A group of graduate students at Baylor University has created a petition asking its administrators to turn the school into a "sanctuary campus" to provide safe haven to undocumented immigrants.
The petition, which has already received around 1,350 signatures since its introduction on Feb. 6, was addressed to Interim President David Garland and other Baylor officials.
It was created in response to President Donald Trump's executive order related to immigrants and refugees from seven Muslim-majority countries. The petition denounces the order as "incompatible with Baylor's Christian commitments."
"Baylor's profession of the Christian faith commits it to the formation of a hospitable, just, and truth-telling community, especially for the sake of its most vulnerable members, in whom Christians discern the face of Christ," it stated.
The petitioners demand that the university refuse to comply with immigration investigations when possible and to officially condemn Trump's executive order. The signatories also vow to create an office for non-citizen students to expand on-campus services such as financial aid for undocumented students and access to free legal counsel.
It also calls for the creation of a scholarship program that would give special preference to displaced students from Iran, Iraq, Libya, Somalia, Sudan, Syria, and Yemen, the seven countries named in Trump's executive order.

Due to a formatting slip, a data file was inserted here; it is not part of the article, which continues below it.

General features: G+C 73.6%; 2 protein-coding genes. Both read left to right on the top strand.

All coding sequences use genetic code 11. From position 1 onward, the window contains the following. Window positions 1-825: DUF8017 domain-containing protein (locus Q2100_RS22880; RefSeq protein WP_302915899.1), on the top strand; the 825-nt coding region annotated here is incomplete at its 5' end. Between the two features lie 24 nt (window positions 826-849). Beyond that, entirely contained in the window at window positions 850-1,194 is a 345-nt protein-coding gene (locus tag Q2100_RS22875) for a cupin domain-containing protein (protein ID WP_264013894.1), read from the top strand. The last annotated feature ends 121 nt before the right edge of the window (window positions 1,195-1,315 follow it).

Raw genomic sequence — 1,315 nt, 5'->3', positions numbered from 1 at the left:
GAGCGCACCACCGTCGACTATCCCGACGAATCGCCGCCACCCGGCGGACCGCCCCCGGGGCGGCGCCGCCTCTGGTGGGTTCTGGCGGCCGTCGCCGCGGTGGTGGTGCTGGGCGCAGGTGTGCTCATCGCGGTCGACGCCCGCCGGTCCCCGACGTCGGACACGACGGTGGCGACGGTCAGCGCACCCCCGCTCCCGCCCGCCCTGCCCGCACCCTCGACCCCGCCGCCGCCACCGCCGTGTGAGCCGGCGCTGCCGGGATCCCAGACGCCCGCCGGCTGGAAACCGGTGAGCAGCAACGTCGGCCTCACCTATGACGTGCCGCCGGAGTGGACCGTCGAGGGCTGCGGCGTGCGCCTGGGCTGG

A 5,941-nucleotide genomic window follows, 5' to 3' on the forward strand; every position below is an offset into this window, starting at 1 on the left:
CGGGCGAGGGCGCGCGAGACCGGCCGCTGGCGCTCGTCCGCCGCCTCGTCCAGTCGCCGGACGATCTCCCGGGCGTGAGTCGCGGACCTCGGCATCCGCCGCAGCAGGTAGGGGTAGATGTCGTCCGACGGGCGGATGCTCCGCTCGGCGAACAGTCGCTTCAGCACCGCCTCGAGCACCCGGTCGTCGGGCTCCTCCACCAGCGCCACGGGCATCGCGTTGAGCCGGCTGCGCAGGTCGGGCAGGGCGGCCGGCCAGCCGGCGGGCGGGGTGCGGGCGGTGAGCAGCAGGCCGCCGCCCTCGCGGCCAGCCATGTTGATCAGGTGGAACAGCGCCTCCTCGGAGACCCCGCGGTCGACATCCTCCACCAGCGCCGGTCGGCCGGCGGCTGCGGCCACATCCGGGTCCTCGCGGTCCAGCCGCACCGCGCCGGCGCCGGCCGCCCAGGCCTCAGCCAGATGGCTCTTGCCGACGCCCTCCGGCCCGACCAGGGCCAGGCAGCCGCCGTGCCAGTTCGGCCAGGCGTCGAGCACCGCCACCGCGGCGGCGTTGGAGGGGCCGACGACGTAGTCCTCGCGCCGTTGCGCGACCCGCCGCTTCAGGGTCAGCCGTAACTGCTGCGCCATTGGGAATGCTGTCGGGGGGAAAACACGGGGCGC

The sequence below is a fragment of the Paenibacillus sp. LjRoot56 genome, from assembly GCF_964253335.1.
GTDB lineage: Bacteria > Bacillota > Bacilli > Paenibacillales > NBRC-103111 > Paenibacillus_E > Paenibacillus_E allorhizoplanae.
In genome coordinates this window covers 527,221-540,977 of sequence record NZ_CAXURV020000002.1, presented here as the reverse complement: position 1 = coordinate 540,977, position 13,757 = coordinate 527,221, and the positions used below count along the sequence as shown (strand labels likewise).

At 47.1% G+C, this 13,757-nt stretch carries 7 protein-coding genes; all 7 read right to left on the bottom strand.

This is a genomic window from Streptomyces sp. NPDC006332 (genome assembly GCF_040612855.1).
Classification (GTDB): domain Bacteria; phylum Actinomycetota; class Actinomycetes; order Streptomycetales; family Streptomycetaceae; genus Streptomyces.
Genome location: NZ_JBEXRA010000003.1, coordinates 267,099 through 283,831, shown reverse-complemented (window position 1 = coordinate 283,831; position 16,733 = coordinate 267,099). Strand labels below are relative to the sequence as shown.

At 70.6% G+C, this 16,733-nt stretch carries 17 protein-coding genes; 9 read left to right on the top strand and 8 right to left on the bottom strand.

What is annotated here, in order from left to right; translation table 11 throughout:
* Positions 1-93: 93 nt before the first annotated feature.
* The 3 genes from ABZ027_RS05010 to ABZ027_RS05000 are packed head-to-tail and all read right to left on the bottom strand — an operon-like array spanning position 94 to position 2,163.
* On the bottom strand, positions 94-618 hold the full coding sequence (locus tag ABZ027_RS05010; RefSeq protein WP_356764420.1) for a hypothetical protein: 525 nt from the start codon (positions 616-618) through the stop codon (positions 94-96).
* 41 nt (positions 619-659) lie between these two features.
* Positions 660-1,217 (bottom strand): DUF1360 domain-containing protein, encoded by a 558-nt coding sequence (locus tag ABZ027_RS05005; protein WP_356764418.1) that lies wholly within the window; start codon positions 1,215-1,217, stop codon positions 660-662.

Students, alumni and faculty members from over 200 campuses across the U.S. have created similar campaigns, urging their schools to adopt policies similar to those of "sanctuary cities" that refuse to cooperate with the federal government's attempts to detain and deport undocumented immigrants.
Two co-authors of the petition, Thomas Breedlove and Tyler Davis, told The Christian Post that their campaign was distinctive from other sanctuary campus efforts because of its demand that the university officials act in accordance with "its own acknowledged moral commitments."
"Appealing to Baylor's leadership to make Baylor a sanctuary campus is nothing other than petitioning Baylor to participate in the persistent Christian tradition of hospitality and inclusion," they said.
Following the launch of the petition, university officials released a statement acknowledging the Baylor community's support for those who are affected by the executive order.
"The university is aware of the sanctuary petition and fully appreciates the strong support and encouragement of the campus community for our students and scholars who have been impacted by the recent executive order," the statement said.
- Muslim extremists threaten to kill pastor after burning down his church and home in Eastern Uganda
- Trump administration keeps Obama mandate that requires religious nonprofits to fund contraceptives
- Evangelicals, Pentecostals more likely to experience persecution than other Christian groups, report reveals